What do you do when faced with a sound system associated with a very particular techno sound? One answer: push the speakers until they scream, in a good way.
That’s what Hugo Esquinca did last month at CTM Festival – okay, under the watchful eyes of one of the club’s technicians. (That tech seemed happy with the results; I saw him leap over to Hugo after the show, grinning.)
It’s just another creative sound art experiment from Hugo and fits perfectly with the ethos of the collective he’s part of, oqko.
As part of our new series Cues, I’ll be talking to artists about musical creativity and live performance. And so for this one, we get an exclusive live performance – recorded in front of us at Maze, a club underground Kreuzberg – and chatted with Hugo about his work. Listen (I’ll have podcast subscription information for you next week, too):
If you’re tired of commercial boilerplate for electronics, feast your brain on this text Hugo shared on his creation:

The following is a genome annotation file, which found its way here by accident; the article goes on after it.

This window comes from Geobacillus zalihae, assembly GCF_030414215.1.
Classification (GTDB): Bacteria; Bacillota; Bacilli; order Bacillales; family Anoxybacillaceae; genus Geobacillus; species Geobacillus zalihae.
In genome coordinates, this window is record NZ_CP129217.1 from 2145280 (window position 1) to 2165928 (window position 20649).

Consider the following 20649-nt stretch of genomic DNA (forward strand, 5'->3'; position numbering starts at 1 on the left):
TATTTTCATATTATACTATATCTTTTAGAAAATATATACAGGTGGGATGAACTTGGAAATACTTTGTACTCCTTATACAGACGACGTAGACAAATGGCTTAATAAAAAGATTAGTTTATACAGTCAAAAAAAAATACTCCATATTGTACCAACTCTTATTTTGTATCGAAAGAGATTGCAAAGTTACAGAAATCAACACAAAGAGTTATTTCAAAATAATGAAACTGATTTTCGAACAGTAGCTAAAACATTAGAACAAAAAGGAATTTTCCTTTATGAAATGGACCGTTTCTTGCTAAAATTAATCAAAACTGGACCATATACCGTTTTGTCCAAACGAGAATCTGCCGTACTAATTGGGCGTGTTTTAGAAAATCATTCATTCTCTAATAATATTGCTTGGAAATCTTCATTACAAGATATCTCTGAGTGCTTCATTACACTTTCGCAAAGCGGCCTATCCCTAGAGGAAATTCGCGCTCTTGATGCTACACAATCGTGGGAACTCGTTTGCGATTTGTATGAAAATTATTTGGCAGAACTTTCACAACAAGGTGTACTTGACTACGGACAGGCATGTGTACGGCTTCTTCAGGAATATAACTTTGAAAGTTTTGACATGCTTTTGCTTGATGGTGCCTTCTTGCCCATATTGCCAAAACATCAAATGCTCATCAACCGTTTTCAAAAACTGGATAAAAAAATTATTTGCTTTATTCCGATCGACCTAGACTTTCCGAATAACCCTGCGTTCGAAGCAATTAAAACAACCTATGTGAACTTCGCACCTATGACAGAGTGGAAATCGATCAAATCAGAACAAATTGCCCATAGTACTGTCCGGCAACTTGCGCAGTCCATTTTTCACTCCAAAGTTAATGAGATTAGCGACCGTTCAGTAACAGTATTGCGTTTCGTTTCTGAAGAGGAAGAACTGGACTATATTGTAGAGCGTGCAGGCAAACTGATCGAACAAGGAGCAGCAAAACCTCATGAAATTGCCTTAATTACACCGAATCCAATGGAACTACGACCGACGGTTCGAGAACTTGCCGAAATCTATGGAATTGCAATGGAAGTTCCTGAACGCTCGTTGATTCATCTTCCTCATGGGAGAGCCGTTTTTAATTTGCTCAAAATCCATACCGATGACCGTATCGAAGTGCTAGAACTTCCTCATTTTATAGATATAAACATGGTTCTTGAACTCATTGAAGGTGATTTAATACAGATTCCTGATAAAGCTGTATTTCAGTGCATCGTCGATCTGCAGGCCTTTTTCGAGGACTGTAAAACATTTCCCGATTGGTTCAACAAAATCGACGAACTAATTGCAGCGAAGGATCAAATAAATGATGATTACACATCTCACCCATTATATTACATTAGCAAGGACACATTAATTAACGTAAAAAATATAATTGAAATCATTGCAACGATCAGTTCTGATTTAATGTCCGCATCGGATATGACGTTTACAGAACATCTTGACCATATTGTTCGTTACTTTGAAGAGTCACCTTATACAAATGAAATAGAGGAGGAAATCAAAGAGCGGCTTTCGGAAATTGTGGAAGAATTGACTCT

Study on (in)operable rigour at this years edition of CTM @ Berghain was a site-specific composition in which the extensive differences and categories assigned as dimension to space and duration to time were but variables among variables in various algorithmic operations which precisely exposed those values to intensive micro temporal variations, where indeterminate modulations produced a multiplicity of events ranging from aleatory amplification of certain room mode resonances, errors in the sound card deriving from random oversampling which produced unexpected sonorous incidents to emerge, and where regarding a recursive mode in the programming where no halt was assigned, the composition could have potentially runned for an indefinite amount of time, as it was precisely by means of my intervention in ‘stopping’ the events that they were prevented and/or terminally halted.
Here’s a closer look at some of the Pd and Max mayhem:
For his site:
And we’ve covered oqko previously:
Check their site: